Sussex P&Z prohibits hunting on Burton's Pond

Homeowners and county officials differ on use and access of the waterway
March 28, 2023

Who can use and hunt on Burton's Pond has become an issue.

While the pond is privately owned by the Walden subdivision homeowners association, the Sussex County Planning & Zoning Commission has imposed conditions prohibiting hunting and allowing public access to the pond.

Burton’s Pond LLC, developer of the subdivision on Route 24 and Hollymount Road near Long Neck, is requesting those conditions, as well as two others, be amended to allow hunting with one annual lease and to prohibit public access through the community to use the pond.

During its March 23 meeting, the commission granted two of the four requests.

Use of Burton's Pond

The commission deferred a decision on a condition amendment outlining who can access Burton's Pond. The original condition stated the pond will be made available to the public and adjacent property owners who can use a parking lot within the Walden community for access.

Under the requested change, use of the pond would be available to the public and adjacent property owners provided they can access the pond through their own property, public lands or through property where they have been granted permission to access the pond.

“This condition shall not prohibit or limit access and use of Burton's Pond by adjacent property owners who may otherwise have a legal or prescriptive right to use Burton's Pond with or without watercraft,” developer attorney Jon Horner wrote.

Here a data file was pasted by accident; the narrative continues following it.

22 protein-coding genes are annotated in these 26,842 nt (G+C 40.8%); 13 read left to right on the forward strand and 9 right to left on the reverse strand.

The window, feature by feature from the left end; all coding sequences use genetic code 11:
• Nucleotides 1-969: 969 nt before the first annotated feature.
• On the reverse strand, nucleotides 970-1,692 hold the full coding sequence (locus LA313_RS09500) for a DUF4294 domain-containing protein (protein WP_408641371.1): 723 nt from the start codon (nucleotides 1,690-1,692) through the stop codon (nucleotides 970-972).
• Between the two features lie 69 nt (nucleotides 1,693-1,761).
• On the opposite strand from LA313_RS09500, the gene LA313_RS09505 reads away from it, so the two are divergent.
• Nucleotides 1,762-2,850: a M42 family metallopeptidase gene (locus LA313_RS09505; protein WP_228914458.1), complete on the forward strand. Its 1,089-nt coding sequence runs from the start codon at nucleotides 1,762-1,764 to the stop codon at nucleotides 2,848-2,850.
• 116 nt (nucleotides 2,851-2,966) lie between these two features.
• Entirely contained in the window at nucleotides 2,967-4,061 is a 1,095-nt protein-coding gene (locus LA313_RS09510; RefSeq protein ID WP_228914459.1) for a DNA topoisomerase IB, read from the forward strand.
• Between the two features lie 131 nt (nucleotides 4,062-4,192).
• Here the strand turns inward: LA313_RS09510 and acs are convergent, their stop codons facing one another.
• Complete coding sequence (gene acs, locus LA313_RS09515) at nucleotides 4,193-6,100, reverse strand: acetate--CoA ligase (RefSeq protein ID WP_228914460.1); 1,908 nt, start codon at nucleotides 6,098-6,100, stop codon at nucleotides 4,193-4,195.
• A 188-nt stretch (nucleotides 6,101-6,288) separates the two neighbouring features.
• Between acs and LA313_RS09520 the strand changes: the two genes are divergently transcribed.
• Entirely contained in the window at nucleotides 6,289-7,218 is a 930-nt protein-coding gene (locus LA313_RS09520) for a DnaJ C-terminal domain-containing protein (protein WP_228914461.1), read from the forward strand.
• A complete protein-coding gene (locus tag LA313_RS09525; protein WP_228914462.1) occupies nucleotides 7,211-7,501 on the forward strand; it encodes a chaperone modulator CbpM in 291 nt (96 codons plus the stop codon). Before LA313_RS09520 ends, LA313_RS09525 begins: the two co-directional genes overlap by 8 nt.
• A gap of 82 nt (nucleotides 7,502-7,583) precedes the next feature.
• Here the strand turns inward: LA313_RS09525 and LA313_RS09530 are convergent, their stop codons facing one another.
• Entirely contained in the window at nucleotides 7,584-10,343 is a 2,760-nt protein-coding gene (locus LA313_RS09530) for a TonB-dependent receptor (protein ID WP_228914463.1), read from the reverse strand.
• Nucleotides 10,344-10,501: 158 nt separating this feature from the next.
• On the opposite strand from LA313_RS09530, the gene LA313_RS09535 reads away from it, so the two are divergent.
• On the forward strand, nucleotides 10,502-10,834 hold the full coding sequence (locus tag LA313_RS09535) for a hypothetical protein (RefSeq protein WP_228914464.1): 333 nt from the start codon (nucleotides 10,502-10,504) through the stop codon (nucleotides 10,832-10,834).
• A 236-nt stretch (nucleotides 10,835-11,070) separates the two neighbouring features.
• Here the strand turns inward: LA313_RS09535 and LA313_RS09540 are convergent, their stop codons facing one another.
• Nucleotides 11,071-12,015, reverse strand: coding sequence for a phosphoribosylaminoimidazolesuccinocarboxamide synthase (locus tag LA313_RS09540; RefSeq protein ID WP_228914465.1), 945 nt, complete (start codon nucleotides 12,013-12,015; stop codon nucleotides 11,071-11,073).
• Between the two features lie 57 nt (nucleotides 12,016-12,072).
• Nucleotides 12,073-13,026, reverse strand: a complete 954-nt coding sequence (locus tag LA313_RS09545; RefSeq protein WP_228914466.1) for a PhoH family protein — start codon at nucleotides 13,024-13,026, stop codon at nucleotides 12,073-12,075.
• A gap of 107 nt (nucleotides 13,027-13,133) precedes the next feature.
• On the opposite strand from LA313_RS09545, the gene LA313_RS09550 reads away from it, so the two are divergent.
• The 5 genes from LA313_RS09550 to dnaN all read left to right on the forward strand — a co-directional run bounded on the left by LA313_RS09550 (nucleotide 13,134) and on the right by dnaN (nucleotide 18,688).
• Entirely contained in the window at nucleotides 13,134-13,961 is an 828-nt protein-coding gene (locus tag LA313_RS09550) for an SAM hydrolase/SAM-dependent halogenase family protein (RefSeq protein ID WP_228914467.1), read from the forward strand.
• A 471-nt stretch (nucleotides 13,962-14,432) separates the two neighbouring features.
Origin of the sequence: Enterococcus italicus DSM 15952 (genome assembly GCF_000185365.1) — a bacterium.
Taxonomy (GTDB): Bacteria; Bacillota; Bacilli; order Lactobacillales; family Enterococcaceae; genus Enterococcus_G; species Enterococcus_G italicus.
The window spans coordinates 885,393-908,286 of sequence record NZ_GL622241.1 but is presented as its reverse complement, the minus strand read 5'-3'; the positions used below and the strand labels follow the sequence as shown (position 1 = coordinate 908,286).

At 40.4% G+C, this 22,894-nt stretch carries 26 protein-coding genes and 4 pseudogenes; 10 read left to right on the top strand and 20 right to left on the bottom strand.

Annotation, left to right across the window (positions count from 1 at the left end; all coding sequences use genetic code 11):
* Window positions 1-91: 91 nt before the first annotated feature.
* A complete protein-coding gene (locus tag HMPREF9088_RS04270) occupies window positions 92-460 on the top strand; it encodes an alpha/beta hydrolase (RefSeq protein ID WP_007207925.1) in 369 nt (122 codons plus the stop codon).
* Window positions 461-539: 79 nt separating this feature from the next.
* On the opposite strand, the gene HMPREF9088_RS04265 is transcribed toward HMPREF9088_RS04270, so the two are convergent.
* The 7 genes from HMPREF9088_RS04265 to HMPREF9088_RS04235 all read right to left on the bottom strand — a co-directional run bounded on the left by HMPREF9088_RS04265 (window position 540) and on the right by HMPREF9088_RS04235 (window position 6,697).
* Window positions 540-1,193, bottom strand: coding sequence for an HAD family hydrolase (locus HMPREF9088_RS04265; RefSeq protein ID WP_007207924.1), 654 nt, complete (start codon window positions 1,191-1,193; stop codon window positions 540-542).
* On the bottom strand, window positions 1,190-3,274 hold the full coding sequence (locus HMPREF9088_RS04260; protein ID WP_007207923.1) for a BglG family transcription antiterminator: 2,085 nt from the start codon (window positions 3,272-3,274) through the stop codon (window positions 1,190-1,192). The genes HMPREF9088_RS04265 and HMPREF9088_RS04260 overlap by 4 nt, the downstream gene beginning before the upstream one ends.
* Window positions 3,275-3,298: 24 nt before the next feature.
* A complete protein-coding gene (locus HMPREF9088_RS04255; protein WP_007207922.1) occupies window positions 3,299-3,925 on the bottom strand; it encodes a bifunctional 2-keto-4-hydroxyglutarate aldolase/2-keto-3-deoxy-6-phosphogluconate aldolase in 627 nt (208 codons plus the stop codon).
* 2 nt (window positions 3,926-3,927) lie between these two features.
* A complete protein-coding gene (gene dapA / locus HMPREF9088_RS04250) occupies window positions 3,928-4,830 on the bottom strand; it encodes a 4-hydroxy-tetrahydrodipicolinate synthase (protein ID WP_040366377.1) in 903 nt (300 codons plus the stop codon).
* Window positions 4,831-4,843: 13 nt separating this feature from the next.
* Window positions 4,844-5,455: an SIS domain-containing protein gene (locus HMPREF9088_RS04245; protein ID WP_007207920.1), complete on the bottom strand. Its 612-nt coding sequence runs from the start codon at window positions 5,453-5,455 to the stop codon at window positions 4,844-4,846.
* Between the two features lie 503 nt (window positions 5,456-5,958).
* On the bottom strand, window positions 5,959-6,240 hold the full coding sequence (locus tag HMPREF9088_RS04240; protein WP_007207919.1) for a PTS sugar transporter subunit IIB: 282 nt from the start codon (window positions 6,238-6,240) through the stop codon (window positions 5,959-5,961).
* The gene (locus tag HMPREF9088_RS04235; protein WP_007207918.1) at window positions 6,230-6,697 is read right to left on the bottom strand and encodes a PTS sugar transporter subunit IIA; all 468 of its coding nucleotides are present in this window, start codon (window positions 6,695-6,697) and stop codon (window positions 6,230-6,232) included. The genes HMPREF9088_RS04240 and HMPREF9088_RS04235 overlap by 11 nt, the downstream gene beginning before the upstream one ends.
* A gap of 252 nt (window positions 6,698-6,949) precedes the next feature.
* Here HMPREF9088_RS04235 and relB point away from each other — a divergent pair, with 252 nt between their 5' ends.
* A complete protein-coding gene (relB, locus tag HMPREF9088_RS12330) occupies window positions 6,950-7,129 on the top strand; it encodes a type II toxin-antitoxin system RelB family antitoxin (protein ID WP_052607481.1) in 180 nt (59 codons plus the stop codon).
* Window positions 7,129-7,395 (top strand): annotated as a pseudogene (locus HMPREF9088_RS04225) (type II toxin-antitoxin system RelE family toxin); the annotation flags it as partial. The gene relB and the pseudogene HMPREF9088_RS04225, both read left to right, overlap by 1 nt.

The attorney said Walden homeowners have concerns with members of the public driving through their community and utilizing the parking area to access the pond, which would be the only option for launching watercraft.

“Ultimately, the pond is private property and a condition opening the pond to the public is arguably a taking, as you are requiring private land to be used for public purpose,” Horner wrote.

In addition, he said, homeowners are concerned about liability issues.

The commission agreed it needs more information on this proposed change.

“We need to understand how this came about,” said Commission Chair Bob Wheatley.

Hunting on the pond

The original condition imposed by the commission prohibited hunting on Burton's Pond.

The homeowners are requesting a change to allow issuance of one hunting lease per year to be used a maximum of three times per year. Horner said homeowners would prefer the pond be hunted by a single party that would observe all laws and regulations to help control the resident goose population.

He said the chosen hunter would be responsible for monitoring the pond to ensure no other parties are hunting it and would also be responsible for the maintenance, repair or removal of the existing dilapidated blinds.

The commission agreed that hunting on the pond would be in close proximity to several housing developments. Wheatley said there has to be other alternatives other than hunting and shooting to control the goose population.

“The pond is owned by the development, but it's a big pond with a large shoreline,” said assistant county attorney Vince Robertson.

On the recommendation of Commissioner Kim Hoey Stevenson, the commission voted 3-0 to deny the request.

Approval of two changes

With a 3-0 vote, the commission approved an amendment in the deadline for amenities to be completed on or before the 180th building permit is issued. So far, 137 permits have been issued as construction continues on the 265-single-family lot subdivision.

The original condition stated that amenities must be completed within two years of the issuance of the first building permit, which occurred in March 2021. “There have been various delays in the construction of amenities, which have been exacerbated by the COVID-19 pandemic,” Horner wrote. “We believe an extension to construction is consistent with the commission's more recent approval paradigm where the timing of amenities is set based on building permits.”

Walden residents have access to the pool in the Villas at Walden across Route 24, he said.

An error in a condition where homes could not be built on the southwest side of Hollymount Road was corrected so that homes can be built on both sides of Hollymount Road.


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